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What Does King Benjamin Teach about Leadership? (Mosiah 2)

A Video Supplement for
Come, Follow Me Book of Mormon Lesson 15:
“Filled with Love towards God and All Men” (Mosiah 1-3)

 

 

Transcript

In Mosiah 2, King Benjamin discusses his reign as king and I think teaches some lessons on service and leadership that are worth thinking about more generally. Beginning in verse 10,

10 I have not commanded you to come up hither that ye should fear me, or that ye should think that I of myself am more than a mortal man.

Kings in the ancient world were often assumed to be divine or a personification of the deity. Instead of inhaling the adulation, Benjamin instead speaks to his people in humility and puts away any false differences between him and his people. It seems to me he does this both because he is honest and because it is necessary in order to teach them and allow them to relate what he will talk about to their own circumstances. Continuing with verse 11

11 But I am like as yourselves, subject to all manner of infirmities in body and mind; yet I have been chosen by this people, and consecrated by my father, and was suffered by the hand of the Lord that I should be a ruler and a king over this people; and have been kept and preserved by his matchless power, to serve you with all the might, mind and strength which the Lord hath granted unto me.

Not only is Benjamin not a deity, but he also makes it clear he is not infallible, inerrant, or in any other way superhuman, but he was blessed, because the Lord gave him an opportunity to serve, and to serve with all the might, mind and strength which the Lord grants you is a blessing indeed. Continuing with verses 12-14,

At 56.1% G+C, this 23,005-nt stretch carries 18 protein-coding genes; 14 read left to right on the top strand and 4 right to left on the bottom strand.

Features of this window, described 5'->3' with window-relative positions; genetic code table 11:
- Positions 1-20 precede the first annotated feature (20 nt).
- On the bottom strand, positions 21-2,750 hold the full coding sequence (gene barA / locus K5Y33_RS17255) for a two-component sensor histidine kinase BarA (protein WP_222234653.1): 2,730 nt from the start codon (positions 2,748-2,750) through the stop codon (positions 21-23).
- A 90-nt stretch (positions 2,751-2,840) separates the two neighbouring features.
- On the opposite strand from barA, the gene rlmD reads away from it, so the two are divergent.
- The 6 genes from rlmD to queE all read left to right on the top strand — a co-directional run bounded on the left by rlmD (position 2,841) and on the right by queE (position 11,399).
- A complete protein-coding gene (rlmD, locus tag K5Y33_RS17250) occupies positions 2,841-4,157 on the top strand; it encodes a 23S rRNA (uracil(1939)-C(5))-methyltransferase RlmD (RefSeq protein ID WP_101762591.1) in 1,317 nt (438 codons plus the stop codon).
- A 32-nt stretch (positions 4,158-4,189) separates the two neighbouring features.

12 I say unto you that as I have been suffered to spend my days in your service, even up to this time, and have not sought gold nor silver nor any manner of riches of you;
13 Neither have I suffered that ye should be confined in dungeons, nor that ye should make slaves one of another, nor that ye should murder, or plunder, or steal, or commit adultery; nor even have I suffered that ye should commit any manner of wickedness, and have taught you that ye should keep the commandments of the Lord, in all things which he hath commanded you—
14 And even I, myself, have labored with mine own hands that I might serve you, and that ye should not be laden with taxes, and that there should nothing come upon you which was grievous to be borne—and of all these things which I have spoken, ye yourselves are witnesses this day.

We learn here that Benjamin has faithfully executed the laws of the land. He has also been concerned with not becoming a burden to his people. He hasn’t exacted taxes of his people, but has instead labored with his own hands to support himself. He has also done these things not for rhetorical advantage of any kind as we see in verse 15,

15 Yet, my brethren, I have not done these things that I might boast, neither do I tell these things that thereby I might accuse you; but I tell you these things that ye may know that I can answer a clear conscience before God this day.
16 Behold, I say unto you that because I said unto you that I had spent my days in your service, I do not desire to boast, for I have only been in the service of God.
17 And behold, I tell you these things that ye may learn wisdom; that ye may learn that when ye are in the service of your fellow beings ye are only in the service of your God.

To me the great lesson of this portion of King Benjamin’s speech is that often we best fulfill the First and Great Commandment (Matthew 22:37) “Thou shalt love the Lord thy God with all thy heart, and with all thy soul, and with all thy mind.” when we keep the second (Matthew 22:39) “Thou shalt love thy neighbor as thyself.” and put that love into action through service.

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